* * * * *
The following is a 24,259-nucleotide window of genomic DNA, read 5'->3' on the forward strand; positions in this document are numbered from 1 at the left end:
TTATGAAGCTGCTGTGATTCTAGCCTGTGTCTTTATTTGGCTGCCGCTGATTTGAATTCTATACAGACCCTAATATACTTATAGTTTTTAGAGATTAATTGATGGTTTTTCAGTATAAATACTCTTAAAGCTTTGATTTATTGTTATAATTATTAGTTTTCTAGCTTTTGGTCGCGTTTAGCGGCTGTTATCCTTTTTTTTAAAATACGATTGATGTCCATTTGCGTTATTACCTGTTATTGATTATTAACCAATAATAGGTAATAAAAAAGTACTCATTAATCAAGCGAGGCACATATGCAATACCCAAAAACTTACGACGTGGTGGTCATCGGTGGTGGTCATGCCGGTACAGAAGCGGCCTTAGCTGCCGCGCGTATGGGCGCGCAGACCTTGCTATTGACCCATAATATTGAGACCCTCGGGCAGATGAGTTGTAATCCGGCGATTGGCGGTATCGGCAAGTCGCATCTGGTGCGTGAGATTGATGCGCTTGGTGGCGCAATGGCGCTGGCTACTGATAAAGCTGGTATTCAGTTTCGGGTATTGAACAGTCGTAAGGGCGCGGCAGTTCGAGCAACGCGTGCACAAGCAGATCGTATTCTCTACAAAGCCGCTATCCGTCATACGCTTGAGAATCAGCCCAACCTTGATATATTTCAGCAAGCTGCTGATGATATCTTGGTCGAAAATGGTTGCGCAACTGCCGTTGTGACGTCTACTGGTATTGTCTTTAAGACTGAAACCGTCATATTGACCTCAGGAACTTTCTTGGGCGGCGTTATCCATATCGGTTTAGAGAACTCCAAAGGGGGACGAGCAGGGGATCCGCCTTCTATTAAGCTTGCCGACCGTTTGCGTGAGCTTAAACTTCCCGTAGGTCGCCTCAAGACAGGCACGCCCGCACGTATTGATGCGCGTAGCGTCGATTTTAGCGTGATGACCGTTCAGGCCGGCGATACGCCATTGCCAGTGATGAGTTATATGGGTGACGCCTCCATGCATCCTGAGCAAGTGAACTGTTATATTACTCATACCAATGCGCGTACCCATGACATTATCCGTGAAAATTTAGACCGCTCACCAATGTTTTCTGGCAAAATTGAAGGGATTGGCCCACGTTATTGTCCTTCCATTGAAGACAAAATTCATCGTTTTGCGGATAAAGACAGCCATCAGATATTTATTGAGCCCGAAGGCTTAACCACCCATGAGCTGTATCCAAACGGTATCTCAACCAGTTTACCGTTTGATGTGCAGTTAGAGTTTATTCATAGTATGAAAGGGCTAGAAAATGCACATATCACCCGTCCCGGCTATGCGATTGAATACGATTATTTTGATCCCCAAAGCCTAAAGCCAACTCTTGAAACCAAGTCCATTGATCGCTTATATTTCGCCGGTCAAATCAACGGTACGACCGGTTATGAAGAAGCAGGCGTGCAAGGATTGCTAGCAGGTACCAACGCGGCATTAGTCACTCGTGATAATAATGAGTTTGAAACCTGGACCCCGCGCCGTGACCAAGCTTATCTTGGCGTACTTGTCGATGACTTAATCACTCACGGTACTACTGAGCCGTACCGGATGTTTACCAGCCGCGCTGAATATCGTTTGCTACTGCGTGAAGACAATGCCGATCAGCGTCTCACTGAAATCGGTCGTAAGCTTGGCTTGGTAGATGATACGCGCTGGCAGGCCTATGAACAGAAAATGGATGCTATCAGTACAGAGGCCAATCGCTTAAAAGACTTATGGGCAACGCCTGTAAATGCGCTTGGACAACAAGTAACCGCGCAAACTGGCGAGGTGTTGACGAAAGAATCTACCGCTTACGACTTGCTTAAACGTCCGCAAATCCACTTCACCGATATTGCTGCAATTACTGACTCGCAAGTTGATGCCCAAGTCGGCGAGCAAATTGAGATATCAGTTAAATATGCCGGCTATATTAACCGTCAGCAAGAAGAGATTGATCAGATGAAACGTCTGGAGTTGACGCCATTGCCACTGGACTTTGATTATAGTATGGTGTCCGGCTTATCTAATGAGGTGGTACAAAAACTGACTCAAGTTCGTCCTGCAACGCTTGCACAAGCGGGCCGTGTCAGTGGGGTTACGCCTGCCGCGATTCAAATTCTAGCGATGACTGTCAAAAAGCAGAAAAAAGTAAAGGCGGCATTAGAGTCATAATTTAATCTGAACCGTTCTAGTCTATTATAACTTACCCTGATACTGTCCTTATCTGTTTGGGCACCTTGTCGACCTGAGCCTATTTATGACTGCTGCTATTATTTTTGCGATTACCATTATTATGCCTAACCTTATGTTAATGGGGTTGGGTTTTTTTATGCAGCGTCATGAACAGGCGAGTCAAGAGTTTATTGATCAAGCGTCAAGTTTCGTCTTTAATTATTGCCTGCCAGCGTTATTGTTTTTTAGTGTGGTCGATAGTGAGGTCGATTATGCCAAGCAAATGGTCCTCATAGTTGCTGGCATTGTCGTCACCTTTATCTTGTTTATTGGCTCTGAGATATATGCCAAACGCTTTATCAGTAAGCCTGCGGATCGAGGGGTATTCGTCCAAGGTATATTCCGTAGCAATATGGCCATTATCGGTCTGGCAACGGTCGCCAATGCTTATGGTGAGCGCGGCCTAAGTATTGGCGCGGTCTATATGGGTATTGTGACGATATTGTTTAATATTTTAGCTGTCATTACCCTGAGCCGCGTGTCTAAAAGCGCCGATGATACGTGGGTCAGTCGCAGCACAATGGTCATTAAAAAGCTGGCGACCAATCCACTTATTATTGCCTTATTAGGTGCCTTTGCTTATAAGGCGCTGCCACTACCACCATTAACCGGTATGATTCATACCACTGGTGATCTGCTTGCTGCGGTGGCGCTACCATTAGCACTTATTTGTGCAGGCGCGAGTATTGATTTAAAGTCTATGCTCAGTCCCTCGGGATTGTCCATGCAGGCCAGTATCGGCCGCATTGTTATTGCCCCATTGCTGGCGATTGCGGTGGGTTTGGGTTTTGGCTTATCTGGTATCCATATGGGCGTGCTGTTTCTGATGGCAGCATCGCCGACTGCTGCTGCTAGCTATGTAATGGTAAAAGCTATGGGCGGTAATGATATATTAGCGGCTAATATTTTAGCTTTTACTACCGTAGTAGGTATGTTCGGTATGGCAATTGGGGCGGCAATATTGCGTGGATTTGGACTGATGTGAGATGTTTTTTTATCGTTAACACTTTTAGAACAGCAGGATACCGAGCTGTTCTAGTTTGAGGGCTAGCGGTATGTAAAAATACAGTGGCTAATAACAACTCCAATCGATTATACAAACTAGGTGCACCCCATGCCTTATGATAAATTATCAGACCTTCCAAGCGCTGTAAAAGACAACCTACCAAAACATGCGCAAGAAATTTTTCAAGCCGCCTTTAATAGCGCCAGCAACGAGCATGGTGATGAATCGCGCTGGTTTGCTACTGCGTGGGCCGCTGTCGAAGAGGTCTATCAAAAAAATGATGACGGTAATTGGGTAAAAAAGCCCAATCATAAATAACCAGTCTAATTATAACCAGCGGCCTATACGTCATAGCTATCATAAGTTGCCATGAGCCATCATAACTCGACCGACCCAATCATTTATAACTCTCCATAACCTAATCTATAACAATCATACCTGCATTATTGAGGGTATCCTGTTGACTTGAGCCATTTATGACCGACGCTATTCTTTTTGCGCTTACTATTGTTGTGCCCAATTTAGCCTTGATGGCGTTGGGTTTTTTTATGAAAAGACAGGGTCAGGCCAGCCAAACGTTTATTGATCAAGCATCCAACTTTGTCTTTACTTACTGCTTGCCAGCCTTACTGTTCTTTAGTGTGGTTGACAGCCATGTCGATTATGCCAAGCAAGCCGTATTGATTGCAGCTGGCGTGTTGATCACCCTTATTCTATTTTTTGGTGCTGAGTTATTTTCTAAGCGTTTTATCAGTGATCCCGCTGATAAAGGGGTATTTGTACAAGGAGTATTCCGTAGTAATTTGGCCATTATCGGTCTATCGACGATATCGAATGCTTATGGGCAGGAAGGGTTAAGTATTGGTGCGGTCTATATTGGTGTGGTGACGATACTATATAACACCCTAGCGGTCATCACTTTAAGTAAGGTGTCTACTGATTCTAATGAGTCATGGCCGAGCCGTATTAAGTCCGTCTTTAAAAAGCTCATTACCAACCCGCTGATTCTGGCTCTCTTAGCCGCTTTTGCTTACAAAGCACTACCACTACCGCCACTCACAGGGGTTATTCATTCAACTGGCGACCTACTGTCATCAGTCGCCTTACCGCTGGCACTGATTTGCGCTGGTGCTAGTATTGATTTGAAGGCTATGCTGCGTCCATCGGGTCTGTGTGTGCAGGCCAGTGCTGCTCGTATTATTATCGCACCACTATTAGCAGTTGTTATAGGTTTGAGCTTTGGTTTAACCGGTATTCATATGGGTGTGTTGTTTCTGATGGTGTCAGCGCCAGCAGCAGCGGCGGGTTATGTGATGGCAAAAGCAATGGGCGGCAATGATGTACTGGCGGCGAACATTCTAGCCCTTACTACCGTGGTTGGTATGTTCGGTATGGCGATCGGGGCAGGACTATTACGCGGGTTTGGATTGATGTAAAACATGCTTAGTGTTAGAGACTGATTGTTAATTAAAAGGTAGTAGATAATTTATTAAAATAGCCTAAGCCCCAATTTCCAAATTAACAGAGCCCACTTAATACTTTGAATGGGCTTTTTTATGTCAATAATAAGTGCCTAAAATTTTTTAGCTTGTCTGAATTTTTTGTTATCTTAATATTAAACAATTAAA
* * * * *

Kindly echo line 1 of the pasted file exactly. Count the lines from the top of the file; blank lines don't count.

The following is a 24,259-nucleotide window of genomic DNA, read 5'->3' on the forward strand; positions in this document are numbered from 1 at the left end: